Nothing to Lose by Lee Child

‘Nothing to Lose’ is the 12th Reacher novel by Lee Child and certainly didn’t reach the heights of some of the other novels in the series.

In the middle of nowhere in Colorado are two neighbouring towns called Hope and Despair. Intrigued by the names, Jack Reacher decides to visit and hitches a ride into the nice little town of Hope. But, there is no traffic heading to Despair so he ends up walking. When he tries to order a coffee in the only diner in Despair, he is refused service. The Sheriff and deputies ask him to leave town and when he refuses he ends up spending a night in jail. He is then labelled a vagrant and is driven back to Hope. Continue reading

2 Comments

Filed under Action, Book Reviews, Child, Lee, Crime, Series Fiction, Thriller

The One From The Other by Philip Kerr

‘The One From the Other’ is Philip Kerr’s 4th Bernie Gunther novel and was written many years after the 3rd in the series.

The story is set in 1949 and gives us a glimpse of postwar Germany. The country is occupied by the allies and the Russians and most German people just want to forget about the war. It is only the high level Nazis who are wanted for war crimes and they are doing whatever they can to escape justice – sometimes with the help of the Americans or Russians.

Gunther is working as a Private Detective in Munich. There is a lot of work in postwar Germany in tracing missing people. Gunther’s latest client is a woman who wants to find out about her husband. He was a brutal commander of a Polish concentration camp. She is hoping that her husband is dead so that she can remarry. Continue reading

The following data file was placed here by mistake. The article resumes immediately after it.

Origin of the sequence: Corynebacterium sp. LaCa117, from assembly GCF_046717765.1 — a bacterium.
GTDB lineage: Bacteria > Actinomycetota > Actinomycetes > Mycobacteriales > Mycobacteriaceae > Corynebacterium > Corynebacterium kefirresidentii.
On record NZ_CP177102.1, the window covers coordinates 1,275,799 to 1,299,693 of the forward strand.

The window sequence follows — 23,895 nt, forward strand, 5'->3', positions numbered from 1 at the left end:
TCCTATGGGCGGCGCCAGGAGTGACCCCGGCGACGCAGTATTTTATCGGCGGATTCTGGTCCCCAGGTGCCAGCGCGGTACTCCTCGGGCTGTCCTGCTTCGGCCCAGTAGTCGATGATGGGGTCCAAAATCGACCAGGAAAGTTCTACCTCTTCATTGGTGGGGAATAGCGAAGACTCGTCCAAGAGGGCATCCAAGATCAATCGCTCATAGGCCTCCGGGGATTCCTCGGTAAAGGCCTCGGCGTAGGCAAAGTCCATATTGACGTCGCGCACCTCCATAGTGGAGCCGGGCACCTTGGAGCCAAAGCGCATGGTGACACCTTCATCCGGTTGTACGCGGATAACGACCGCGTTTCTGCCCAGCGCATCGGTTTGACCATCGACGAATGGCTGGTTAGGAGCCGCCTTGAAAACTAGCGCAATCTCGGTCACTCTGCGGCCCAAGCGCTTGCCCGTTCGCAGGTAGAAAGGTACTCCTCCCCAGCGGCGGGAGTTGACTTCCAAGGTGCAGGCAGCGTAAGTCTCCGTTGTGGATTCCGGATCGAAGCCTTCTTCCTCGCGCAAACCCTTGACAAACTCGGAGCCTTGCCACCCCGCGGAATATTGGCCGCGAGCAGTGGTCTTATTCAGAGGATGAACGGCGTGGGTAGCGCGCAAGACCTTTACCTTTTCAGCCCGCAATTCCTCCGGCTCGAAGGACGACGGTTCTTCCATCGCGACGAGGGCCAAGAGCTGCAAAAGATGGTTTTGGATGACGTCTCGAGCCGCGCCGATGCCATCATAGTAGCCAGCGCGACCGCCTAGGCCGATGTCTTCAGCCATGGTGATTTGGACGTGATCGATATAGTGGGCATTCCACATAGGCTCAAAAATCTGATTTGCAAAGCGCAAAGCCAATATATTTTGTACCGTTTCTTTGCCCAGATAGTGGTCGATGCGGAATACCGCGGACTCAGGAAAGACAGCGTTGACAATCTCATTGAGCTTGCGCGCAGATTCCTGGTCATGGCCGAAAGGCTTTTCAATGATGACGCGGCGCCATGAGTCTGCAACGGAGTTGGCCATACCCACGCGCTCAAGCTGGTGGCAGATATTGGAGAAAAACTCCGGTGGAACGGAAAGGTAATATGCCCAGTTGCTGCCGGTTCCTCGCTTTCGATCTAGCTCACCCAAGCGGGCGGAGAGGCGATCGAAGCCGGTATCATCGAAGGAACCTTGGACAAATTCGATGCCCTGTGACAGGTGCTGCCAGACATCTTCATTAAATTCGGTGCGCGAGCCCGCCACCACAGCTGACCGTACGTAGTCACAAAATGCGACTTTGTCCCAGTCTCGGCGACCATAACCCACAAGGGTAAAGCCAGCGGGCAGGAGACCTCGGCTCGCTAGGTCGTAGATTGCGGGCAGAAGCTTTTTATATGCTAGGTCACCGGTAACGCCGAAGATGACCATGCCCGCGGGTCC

1 Comment

Filed under Book Reviews, Crime, Detective, Historical, Kerr, Philip, Series Fiction, War

Playing With Fire by Peter Robinson

‘Playing With Fire’ is Peter Robinson’s 14th Inspector Banks novel.

The story begins when two narrow boats, occupied by squatters are destroyed by fire. There is one dead body on each boat. Thomas was a middle aged, discontented, not very successful artist and Tina Aspern was a young drug addict whose boyfriend Mark Siddons left her alone after her last heroin injection.

DCI Banks and his team soon realise that the fire was arson but aren’t sure who the intended victim was.

There are no shortages of suspects including Tina’s boyfriend Mark, Andrew Hurst who watched the fire for a while before reporting it, Leslie Whitaker who provided Tom with old paper that was probably used in forgeries, and Tina’s stepfather Dr Patrick Aspern who Mark claims had sexually abused Tina. Continue reading

2 Comments

Filed under Book Reviews, Crime, Detective, Mystery, Robinson, Peter, Series Fiction

The Whistler by John Grisham

I didn’t enjoy John Grisham’s previous novel ‘Rogue Lawyer’ very much, so ‘The Whistler’ was a pleasant change.

Lacy Stoltz and Hugo Hatch work for the Florida Board on Judicial Conduct. The organisation is tasked with investigating misconduct by Florida judges. The sorts of problems that they investigate are normally fairly minor, but the latest complaint is a little out of the ordinary.

The person who has raised the complaint is an ex-lawyer on the run, in hiding and using an alias. He is an intermediary for a whistle blower and claims that the judge in question is the most corrupt judge in the history of the USA. Continue reading

1 Comment

Filed under Book Reviews, Grisham, John, Legal, Thriller

Conclave by Robert Harris

As you can probably guess, ‘Conclave’ is about the election of a new Pope. Initially I was wondering how a novel about 60 and 70 year old men, following ancient rituals to elect a leader, could possibly be interesting. Robert Harris has not only created an interesting novel, but a totally riveting one. This is the easiest Robert Harris novel that I’ve read and also the most sensationalist.

The Dean of the Cardinals is a man named Lomeli. His job is to ensure that the conclave runs smoothly and the story is told mostly from his perspective. His job is not an easy one. There are factions among the cardinals based on whether they are reformists of traditionalists and also based on geographical regions – Europe, America, Africa, Asia Pacific etc. At times the different factions look like coming to blows. Continue reading

1 Comment

Filed under Book Reviews, Fiction, Harris, Robert, Thriller

Now You See Me by S.J. (Sharon) Bolton